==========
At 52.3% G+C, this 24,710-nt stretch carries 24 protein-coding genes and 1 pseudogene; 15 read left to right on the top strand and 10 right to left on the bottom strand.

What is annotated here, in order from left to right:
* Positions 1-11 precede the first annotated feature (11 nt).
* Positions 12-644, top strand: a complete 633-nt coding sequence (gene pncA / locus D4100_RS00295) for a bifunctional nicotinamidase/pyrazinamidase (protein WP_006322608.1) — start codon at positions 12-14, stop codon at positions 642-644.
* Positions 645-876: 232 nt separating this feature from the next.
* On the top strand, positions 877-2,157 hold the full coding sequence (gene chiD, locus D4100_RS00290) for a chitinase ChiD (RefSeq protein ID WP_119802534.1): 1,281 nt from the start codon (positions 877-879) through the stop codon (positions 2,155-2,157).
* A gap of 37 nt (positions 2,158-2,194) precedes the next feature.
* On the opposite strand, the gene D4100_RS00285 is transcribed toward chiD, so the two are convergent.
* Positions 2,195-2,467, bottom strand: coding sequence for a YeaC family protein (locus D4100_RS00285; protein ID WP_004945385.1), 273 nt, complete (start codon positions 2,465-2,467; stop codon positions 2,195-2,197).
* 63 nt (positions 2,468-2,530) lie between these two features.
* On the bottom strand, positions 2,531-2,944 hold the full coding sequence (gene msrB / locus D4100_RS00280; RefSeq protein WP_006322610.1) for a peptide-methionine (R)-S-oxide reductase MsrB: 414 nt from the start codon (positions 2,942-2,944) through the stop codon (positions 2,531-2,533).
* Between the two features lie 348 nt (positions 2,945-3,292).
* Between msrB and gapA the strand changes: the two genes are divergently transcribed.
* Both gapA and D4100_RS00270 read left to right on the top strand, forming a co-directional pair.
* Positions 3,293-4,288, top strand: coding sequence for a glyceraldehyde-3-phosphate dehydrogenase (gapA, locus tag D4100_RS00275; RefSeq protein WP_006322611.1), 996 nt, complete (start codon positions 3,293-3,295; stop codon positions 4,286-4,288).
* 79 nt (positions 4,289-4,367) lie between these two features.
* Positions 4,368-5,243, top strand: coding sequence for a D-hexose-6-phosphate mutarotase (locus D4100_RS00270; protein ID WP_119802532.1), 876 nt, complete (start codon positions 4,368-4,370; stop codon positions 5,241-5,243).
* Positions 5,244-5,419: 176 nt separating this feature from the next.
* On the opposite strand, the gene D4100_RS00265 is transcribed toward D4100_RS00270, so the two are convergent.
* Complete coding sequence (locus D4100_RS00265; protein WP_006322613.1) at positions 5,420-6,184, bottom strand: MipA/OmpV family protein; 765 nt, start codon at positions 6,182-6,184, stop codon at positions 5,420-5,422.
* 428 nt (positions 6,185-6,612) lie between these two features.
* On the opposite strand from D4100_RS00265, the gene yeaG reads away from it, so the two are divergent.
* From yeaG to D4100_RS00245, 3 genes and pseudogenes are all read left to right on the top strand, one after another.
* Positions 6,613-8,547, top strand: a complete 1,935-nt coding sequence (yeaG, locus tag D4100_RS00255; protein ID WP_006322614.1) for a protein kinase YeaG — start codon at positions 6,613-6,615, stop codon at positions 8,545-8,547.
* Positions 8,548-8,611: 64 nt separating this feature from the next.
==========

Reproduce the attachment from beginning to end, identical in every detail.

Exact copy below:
At 52.3% G+C, this 24,710-nt stretch carries 24 protein-coding genes and 1 pseudogene; 15 read left to right on the top strand and 10 right to left on the bottom strand.

What is annotated here, in order from left to right:
* Positions 1-11 precede the first annotated feature (11 nt).
* Positions 12-644, top strand: a complete 633-nt coding sequence (gene pncA / locus D4100_RS00295) for a bifunctional nicotinamidase/pyrazinamidase (protein WP_006322608.1) — start codon at positions 12-14, stop codon at positions 642-644.
* Positions 645-876: 232 nt separating this feature from the next.
* On the top strand, positions 877-2,157 hold the full coding sequence (gene chiD, locus D4100_RS00290) for a chitinase ChiD (RefSeq protein ID WP_119802534.1): 1,281 nt from the start codon (positions 877-879) through the stop codon (positions 2,155-2,157).
* A gap of 37 nt (positions 2,158-2,194) precedes the next feature.
* On the opposite strand, the gene D4100_RS00285 is transcribed toward chiD, so the two are convergent.
* Positions 2,195-2,467, bottom strand: coding sequence for a YeaC family protein (locus D4100_RS00285; protein ID WP_004945385.1), 273 nt, complete (start codon positions 2,465-2,467; stop codon positions 2,195-2,197).
* 63 nt (positions 2,468-2,530) lie between these two features.
* On the bottom strand, positions 2,531-2,944 hold the full coding sequence (gene msrB / locus D4100_RS00280; RefSeq protein WP_006322610.1) for a peptide-methionine (R)-S-oxide reductase MsrB: 414 nt from the start codon (positions 2,942-2,944) through the stop codon (positions 2,531-2,533).
* Between the two features lie 348 nt (positions 2,945-3,292).
* Between msrB and gapA the strand changes: the two genes are divergently transcribed.
* Both gapA and D4100_RS00270 read left to right on the top strand, forming a co-directional pair.
* Positions 3,293-4,288, top strand: coding sequence for a glyceraldehyde-3-phosphate dehydrogenase (gapA, locus tag D4100_RS00275; RefSeq protein WP_006322611.1), 996 nt, complete (start codon positions 3,293-3,295; stop codon positions 4,286-4,288).
* 79 nt (positions 4,289-4,367) lie between these two features.
* Positions 4,368-5,243, top strand: coding sequence for a D-hexose-6-phosphate mutarotase (locus D4100_RS00270; protein ID WP_119802532.1), 876 nt, complete (start codon positions 4,368-4,370; stop codon positions 5,241-5,243).
* Positions 5,244-5,419: 176 nt separating this feature from the next.
* On the opposite strand, the gene D4100_RS00265 is transcribed toward D4100_RS00270, so the two are convergent.
* Complete coding sequence (locus D4100_RS00265; protein WP_006322613.1) at positions 5,420-6,184, bottom strand: MipA/OmpV family protein; 765 nt, start codon at positions 6,182-6,184, stop codon at positions 5,420-5,422.
* 428 nt (positions 6,185-6,612) lie between these two features.
* On the opposite strand from D4100_RS00265, the gene yeaG reads away from it, so the two are divergent.
* From yeaG to D4100_RS00245, 3 genes and pseudogenes are all read left to right on the top strand, one after another.
* Positions 6,613-8,547, top strand: a complete 1,935-nt coding sequence (yeaG, locus tag D4100_RS00255; protein ID WP_006322614.1) for a protein kinase YeaG — start codon at positions 6,613-6,615, stop codon at positions 8,545-8,547.
* Positions 8,548-8,611: 64 nt separating this feature from the next.